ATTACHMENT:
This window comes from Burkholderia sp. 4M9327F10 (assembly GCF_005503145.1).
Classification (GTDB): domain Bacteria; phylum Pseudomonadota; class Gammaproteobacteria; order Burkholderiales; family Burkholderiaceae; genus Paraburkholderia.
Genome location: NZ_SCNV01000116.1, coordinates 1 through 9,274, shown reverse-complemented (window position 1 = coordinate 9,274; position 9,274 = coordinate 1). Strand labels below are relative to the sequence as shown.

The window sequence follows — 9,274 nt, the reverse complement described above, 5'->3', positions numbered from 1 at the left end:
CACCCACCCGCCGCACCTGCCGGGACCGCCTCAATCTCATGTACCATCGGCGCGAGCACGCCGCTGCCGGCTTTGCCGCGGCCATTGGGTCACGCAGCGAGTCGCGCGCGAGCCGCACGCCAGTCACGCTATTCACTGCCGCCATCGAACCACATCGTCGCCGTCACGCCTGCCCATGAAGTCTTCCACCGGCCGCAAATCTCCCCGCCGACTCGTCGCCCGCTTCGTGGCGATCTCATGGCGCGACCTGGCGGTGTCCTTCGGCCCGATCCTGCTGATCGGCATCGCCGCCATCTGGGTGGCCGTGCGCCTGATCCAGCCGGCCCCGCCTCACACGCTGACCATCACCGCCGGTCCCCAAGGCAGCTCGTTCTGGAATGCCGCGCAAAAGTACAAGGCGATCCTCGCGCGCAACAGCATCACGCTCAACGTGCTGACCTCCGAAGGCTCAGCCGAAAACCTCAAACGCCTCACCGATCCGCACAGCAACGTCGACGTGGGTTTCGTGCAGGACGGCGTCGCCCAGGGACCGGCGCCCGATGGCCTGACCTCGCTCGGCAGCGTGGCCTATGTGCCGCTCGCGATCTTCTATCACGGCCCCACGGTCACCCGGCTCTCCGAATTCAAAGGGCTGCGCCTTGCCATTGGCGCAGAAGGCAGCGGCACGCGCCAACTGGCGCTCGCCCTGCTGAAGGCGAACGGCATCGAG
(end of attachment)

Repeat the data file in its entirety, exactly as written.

This window comes from Burkholderia sp. 4M9327F10 (assembly GCF_005503145.1).
Classification (GTDB): domain Bacteria; phylum Pseudomonadota; class Gammaproteobacteria; order Burkholderiales; family Burkholderiaceae; genus Paraburkholderia.
Genome location: NZ_SCNV01000116.1, coordinates 1 through 9,274, shown reverse-complemented (window position 1 = coordinate 9,274; position 9,274 = coordinate 1). Strand labels below are relative to the sequence as shown.

The window sequence follows — 9,274 nt, the reverse complement described above, 5'->3', positions numbered from 1 at the left end:
CACCCACCCGCCGCACCTGCCGGGACCGCCTCAATCTCATGTACCATCGGCGCGAGCACGCCGCTGCCGGCTTTGCCGCGGCCATTGGGTCACGCAGCGAGTCGCGCGCGAGCCGCACGCCAGTCACGCTATTCACTGCCGCCATCGAACCACATCGTCGCCGTCACGCCTGCCCATGAAGTCTTCCACCGGCCGCAAATCTCCCCGCCGACTCGTCGCCCGCTTCGTGGCGATCTCATGGCGCGACCTGGCGGTGTCCTTCGGCCCGATCCTGCTGATCGGCATCGCCGCCATCTGGGTGGCCGTGCGCCTGATCCAGCCGGCCCCGCCTCACACGCTGACCATCACCGCCGGTCCCCAAGGCAGCTCGTTCTGGAATGCCGCGCAAAAGTACAAGGCGATCCTCGCGCGCAACAGCATCACGCTCAACGTGCTGACCTCCGAAGGCTCAGCCGAAAACCTCAAACGCCTCACCGATCCGCACAGCAACGTCGACGTGGGTTTCGTGCAGGACGGCGTCGCCCAGGGACCGGCGCCCGATGGCCTGACCTCGCTCGGCAGCGTGGCCTATGTGCCGCTCGCGATCTTCTATCACGGCCCCACGGTCACCCGGCTCTCCGAATTCAAAGGGCTGCGCCTTGCCATTGGCGCAGAAGGCAGCGGCACGCGCCAACTGGCGCTCGCCCTGCTGAAGGCGAACGGCATCGAG